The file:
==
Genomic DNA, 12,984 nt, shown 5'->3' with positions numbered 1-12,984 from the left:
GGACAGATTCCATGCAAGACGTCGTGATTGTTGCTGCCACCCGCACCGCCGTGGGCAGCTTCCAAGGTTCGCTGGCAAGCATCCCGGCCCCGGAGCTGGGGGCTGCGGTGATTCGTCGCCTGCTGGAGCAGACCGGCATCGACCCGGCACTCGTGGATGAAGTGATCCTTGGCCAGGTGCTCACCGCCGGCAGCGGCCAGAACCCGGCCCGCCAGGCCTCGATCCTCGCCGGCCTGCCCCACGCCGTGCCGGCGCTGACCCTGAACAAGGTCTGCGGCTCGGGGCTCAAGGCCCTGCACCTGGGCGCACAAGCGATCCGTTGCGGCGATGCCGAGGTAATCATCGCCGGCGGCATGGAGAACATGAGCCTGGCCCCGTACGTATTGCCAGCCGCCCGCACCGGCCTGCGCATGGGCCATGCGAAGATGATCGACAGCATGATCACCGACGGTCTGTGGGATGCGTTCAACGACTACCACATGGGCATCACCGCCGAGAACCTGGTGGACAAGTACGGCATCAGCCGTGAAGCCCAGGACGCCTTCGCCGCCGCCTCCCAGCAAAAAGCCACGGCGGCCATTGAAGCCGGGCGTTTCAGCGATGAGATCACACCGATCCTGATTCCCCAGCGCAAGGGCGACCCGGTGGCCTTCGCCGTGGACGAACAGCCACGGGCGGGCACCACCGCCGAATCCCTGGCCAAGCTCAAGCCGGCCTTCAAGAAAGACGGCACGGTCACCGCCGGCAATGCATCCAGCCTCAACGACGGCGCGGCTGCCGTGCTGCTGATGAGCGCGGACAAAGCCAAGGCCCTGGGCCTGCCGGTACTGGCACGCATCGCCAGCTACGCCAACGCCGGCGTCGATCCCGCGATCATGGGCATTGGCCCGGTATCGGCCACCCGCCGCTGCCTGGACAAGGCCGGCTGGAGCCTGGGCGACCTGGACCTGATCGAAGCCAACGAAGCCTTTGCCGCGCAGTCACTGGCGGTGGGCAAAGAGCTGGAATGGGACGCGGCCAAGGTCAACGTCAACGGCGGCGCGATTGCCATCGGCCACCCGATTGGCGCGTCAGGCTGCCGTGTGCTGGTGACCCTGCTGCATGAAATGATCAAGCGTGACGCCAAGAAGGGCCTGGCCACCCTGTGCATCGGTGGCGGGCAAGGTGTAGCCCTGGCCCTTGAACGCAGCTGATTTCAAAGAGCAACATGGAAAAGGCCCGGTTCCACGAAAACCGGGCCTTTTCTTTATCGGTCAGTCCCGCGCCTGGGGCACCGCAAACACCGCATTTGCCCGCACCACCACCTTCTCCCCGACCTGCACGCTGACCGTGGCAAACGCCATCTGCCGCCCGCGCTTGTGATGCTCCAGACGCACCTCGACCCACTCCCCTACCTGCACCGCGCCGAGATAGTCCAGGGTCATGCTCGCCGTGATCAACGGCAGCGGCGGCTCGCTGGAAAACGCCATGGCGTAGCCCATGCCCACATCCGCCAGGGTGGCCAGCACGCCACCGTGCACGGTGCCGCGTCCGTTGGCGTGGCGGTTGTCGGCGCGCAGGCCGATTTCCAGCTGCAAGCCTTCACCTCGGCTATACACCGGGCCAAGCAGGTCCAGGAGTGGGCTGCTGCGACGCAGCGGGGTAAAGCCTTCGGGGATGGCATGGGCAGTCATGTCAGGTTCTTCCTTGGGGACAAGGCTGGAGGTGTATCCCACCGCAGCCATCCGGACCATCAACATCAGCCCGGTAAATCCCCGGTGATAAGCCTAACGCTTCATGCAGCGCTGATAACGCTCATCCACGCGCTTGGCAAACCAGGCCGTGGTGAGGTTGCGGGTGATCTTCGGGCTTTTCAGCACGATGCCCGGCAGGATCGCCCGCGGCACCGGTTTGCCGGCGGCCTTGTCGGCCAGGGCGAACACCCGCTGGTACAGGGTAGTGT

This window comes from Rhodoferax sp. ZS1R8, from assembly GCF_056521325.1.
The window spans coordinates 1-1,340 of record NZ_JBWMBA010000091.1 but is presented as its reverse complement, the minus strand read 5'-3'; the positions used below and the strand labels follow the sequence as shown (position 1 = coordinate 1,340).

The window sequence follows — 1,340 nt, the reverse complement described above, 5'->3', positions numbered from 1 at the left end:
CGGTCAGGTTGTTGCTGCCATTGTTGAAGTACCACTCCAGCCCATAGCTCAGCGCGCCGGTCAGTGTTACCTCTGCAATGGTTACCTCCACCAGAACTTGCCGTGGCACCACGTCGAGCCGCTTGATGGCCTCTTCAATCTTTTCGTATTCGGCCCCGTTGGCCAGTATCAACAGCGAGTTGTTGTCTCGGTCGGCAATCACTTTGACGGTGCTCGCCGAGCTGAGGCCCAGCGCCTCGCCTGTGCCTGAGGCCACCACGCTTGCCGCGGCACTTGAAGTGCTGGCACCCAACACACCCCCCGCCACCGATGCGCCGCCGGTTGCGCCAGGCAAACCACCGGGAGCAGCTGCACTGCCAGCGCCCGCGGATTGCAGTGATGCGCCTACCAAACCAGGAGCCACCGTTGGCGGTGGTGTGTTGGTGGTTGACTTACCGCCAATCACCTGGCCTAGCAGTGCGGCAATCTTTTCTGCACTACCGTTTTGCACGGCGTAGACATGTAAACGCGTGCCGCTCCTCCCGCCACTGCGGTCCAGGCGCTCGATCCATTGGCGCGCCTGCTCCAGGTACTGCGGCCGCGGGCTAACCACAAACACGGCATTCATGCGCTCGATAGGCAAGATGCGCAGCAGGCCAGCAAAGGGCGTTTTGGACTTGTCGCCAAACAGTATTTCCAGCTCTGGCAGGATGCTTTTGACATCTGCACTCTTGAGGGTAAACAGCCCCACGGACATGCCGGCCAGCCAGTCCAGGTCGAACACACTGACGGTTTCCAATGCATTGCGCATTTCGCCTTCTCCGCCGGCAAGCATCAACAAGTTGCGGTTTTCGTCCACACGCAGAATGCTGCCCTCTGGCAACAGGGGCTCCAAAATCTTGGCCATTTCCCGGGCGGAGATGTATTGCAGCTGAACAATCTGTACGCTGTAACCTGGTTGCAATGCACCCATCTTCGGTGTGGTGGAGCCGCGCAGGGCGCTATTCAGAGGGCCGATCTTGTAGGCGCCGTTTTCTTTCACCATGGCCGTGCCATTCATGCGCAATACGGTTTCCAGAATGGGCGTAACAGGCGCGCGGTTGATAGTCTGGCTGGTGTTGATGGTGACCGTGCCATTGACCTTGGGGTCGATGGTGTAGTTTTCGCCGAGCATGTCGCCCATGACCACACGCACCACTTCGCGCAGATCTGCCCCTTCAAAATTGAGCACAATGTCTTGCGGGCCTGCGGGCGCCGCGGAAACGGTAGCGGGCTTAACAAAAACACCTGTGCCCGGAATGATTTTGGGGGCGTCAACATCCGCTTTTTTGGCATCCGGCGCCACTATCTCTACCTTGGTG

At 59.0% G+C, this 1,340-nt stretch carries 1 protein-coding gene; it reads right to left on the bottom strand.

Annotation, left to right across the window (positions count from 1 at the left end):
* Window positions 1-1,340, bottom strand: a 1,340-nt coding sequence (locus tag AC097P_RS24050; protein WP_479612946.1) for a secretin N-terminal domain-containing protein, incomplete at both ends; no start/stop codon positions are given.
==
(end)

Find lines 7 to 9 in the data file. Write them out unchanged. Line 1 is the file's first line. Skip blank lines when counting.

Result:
At 59.0% G+C, this 1,340-nt stretch carries 1 protein-coding gene; it reads right to left on the bottom strand.

Annotation, left to right across the window (positions count from 1 at the left end):
* Window positions 1-1,340, bottom strand: a 1,340-nt coding sequence (locus tag AC097P_RS24050; protein WP_479612946.1) for a secretin N-terminal domain-containing protein, incomplete at both ends; no start/stop codon positions are given.